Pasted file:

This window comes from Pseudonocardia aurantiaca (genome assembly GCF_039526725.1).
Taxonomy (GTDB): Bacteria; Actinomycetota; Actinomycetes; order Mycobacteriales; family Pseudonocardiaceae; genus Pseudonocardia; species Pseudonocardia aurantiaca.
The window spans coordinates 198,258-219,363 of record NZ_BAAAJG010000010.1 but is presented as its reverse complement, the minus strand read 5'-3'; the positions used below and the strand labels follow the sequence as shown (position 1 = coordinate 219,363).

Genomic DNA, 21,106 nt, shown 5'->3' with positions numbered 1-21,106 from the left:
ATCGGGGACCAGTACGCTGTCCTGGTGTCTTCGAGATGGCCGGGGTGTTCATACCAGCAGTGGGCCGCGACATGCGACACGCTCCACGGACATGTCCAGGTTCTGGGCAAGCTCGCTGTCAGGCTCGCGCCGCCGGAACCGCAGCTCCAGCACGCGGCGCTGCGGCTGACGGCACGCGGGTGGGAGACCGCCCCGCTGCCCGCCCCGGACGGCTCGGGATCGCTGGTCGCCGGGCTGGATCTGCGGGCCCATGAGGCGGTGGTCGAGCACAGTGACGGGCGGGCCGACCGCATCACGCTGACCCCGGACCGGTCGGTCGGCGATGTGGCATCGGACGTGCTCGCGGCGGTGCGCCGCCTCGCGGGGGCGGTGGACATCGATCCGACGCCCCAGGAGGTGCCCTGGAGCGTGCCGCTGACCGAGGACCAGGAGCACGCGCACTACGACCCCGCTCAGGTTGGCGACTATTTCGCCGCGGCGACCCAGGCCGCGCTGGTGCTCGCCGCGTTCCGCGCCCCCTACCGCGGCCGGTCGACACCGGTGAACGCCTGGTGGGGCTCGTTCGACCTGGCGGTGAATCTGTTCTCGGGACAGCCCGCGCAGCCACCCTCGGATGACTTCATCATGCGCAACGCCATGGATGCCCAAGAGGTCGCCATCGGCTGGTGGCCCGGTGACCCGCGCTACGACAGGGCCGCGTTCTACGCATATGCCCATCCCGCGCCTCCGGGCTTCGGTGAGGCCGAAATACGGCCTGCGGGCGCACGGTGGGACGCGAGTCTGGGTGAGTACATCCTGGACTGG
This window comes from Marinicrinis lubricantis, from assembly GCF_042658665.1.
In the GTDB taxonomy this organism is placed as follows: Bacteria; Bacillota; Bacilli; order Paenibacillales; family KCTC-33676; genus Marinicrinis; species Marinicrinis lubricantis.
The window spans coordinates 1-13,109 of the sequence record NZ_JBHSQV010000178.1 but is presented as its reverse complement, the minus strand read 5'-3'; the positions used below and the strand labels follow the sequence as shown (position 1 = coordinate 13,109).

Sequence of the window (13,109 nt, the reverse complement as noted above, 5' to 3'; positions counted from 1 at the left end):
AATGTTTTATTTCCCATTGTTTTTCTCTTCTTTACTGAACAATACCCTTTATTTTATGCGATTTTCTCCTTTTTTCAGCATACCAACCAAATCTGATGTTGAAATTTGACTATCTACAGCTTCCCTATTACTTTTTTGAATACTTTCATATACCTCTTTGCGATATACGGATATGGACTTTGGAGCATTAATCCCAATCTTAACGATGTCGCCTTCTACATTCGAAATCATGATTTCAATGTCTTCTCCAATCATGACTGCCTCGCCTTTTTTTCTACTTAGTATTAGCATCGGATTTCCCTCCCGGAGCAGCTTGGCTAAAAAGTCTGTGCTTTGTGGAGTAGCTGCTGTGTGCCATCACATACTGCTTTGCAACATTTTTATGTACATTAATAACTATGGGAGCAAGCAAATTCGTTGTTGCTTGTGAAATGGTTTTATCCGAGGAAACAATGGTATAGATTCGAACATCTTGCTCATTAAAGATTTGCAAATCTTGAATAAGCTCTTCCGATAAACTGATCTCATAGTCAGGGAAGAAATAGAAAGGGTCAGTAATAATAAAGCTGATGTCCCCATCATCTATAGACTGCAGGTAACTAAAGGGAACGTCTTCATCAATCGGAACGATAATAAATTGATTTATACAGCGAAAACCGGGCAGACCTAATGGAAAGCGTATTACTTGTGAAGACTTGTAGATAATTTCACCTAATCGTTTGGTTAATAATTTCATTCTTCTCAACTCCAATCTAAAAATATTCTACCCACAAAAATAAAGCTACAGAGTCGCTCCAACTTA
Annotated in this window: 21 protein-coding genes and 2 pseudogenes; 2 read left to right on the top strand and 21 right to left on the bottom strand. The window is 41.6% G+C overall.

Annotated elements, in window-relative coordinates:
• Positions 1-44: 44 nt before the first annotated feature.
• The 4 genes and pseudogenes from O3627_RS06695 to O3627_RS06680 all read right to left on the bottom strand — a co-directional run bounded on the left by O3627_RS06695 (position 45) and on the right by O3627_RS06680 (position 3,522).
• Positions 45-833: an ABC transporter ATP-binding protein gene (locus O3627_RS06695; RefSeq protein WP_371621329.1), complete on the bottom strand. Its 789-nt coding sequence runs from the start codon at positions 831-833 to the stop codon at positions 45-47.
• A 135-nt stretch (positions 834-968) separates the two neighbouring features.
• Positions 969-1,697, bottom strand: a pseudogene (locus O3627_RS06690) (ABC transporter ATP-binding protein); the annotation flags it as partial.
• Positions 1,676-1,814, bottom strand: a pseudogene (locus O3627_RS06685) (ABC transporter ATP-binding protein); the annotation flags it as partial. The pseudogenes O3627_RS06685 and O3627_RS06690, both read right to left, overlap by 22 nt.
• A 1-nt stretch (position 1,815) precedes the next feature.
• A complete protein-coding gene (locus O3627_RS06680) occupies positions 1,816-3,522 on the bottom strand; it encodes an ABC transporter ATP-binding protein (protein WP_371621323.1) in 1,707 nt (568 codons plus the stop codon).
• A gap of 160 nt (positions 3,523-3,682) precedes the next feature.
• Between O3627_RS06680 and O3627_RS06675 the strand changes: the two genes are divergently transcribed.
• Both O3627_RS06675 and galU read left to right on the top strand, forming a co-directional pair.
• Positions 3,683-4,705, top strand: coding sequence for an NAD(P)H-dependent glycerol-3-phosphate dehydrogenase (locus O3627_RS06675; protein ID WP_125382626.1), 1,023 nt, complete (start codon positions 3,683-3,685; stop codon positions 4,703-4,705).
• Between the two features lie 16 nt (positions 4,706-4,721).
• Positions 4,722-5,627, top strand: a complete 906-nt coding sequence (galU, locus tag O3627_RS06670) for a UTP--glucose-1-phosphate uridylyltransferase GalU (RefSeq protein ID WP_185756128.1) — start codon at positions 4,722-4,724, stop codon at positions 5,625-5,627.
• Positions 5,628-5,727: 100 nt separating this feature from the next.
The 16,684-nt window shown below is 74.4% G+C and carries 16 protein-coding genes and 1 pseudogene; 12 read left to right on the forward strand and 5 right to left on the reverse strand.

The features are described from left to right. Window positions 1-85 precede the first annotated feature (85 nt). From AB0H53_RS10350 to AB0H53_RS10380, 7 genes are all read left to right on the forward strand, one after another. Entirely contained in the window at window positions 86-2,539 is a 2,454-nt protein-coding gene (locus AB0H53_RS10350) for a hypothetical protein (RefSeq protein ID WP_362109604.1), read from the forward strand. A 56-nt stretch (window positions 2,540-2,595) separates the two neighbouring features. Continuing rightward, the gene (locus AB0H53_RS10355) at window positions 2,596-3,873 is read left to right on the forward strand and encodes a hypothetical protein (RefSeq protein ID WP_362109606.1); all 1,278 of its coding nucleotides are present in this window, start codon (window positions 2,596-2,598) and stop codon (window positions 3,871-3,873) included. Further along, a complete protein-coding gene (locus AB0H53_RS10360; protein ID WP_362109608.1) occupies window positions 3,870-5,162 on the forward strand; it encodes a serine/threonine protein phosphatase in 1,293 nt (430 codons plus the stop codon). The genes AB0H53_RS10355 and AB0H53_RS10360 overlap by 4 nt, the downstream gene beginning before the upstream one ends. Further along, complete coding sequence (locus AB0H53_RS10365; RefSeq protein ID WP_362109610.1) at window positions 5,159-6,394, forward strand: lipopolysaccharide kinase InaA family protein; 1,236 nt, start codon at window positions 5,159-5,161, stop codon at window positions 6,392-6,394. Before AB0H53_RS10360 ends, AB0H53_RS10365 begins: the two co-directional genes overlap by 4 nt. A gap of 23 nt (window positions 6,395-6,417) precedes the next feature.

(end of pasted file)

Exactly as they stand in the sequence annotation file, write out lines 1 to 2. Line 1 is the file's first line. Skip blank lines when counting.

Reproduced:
This window comes from Pseudonocardia aurantiaca (genome assembly GCF_039526725.1).
Taxonomy (GTDB): Bacteria; Actinomycetota; Actinomycetes; order Mycobacteriales; family Pseudonocardiaceae; genus Pseudonocardia; species Pseudonocardia aurantiaca.